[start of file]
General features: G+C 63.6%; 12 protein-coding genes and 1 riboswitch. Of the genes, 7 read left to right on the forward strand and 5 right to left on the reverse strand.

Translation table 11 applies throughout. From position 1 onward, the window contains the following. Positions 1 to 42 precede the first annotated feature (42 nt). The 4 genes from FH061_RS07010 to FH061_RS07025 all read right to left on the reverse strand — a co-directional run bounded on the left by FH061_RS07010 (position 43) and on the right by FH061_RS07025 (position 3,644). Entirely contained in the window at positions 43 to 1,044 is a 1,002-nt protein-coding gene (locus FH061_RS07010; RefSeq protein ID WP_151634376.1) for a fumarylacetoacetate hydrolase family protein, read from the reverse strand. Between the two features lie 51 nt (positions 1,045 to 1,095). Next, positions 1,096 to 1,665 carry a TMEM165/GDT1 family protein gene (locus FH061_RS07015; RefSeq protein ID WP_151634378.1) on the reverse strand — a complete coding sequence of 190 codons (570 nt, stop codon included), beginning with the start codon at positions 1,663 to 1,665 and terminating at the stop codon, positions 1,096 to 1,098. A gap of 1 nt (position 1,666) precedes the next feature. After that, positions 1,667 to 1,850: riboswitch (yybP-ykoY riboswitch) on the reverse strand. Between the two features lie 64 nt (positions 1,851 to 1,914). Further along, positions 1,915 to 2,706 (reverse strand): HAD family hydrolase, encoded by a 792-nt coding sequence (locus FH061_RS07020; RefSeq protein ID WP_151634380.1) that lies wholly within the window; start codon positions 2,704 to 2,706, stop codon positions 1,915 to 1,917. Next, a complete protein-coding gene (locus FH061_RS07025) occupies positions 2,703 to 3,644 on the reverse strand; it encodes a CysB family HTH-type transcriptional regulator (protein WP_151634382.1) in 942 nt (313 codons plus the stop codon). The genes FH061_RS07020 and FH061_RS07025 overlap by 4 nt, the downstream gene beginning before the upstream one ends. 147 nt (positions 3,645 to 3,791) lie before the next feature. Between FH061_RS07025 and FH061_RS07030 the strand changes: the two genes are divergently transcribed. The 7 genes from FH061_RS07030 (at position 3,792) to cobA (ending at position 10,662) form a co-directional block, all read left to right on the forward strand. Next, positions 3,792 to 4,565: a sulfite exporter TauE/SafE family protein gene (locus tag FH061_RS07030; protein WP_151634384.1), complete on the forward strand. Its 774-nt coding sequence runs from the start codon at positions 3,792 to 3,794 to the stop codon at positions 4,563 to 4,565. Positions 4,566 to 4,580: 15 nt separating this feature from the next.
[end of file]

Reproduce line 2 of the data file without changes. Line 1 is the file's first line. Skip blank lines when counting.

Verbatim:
Translation table 11 applies throughout. From position 1 onward, the window contains the following. Positions 1 to 42 precede the first annotated feature (42 nt). The 4 genes from FH061_RS07010 to FH061_RS07025 all read right to left on the reverse strand — a co-directional run bounded on the left by FH061_RS07010 (position 43) and on the right by FH061_RS07025 (position 3,644). Entirely contained in the window at positions 43 to 1,044 is a 1,002-nt protein-coding gene (locus FH061_RS07010; RefSeq protein ID WP_151634376.1) for a fumarylacetoacetate hydrolase family protein, read from the reverse strand. Between the two features lie 51 nt (positions 1,045 to 1,095). Next, positions 1,096 to 1,665 carry a TMEM165/GDT1 family protein gene (locus FH061_RS07015; RefSeq protein ID WP_151634378.1) on the reverse strand — a complete coding sequence of 190 codons (570 nt, stop codon included), beginning with the start codon at positions 1,663 to 1,665 and terminating at the stop codon, positions 1,096 to 1,098. A gap of 1 nt (position 1,666) precedes the next feature. After that, positions 1,667 to 1,850: riboswitch (yybP-ykoY riboswitch) on the reverse strand. Between the two features lie 64 nt (positions 1,851 to 1,914). Further along, positions 1,915 to 2,706 (reverse strand): HAD family hydrolase, encoded by a 792-nt coding sequence (locus FH061_RS07020; RefSeq protein ID WP_151634380.1) that lies wholly within the window; start codon positions 2,704 to 2,706, stop codon positions 1,915 to 1,917. Next, a complete protein-coding gene (locus FH061_RS07025) occupies positions 2,703 to 3,644 on the reverse strand; it encodes a CysB family HTH-type transcriptional regulator (protein WP_151634382.1) in 942 nt (313 codons plus the stop codon). The genes FH061_RS07020 and FH061_RS07025 overlap by 4 nt, the downstream gene beginning before the upstream one ends. 147 nt (positions 3,645 to 3,791) lie before the next feature. Between FH061_RS07025 and FH061_RS07030 the strand changes: the two genes are divergently transcribed. The 7 genes from FH061_RS07030 (at position 3,792) to cobA (ending at position 10,662) form a co-directional block, all read left to right on the forward strand. Next, positions 3,792 to 4,565: a sulfite exporter TauE/SafE family protein gene (locus tag FH061_RS07030; protein WP_151634384.1), complete on the forward strand. Its 774-nt coding sequence runs from the start codon at positions 3,792 to 3,794 to the stop codon at positions 4,563 to 4,565. Positions 4,566 to 4,580: 15 nt separating this feature from the next.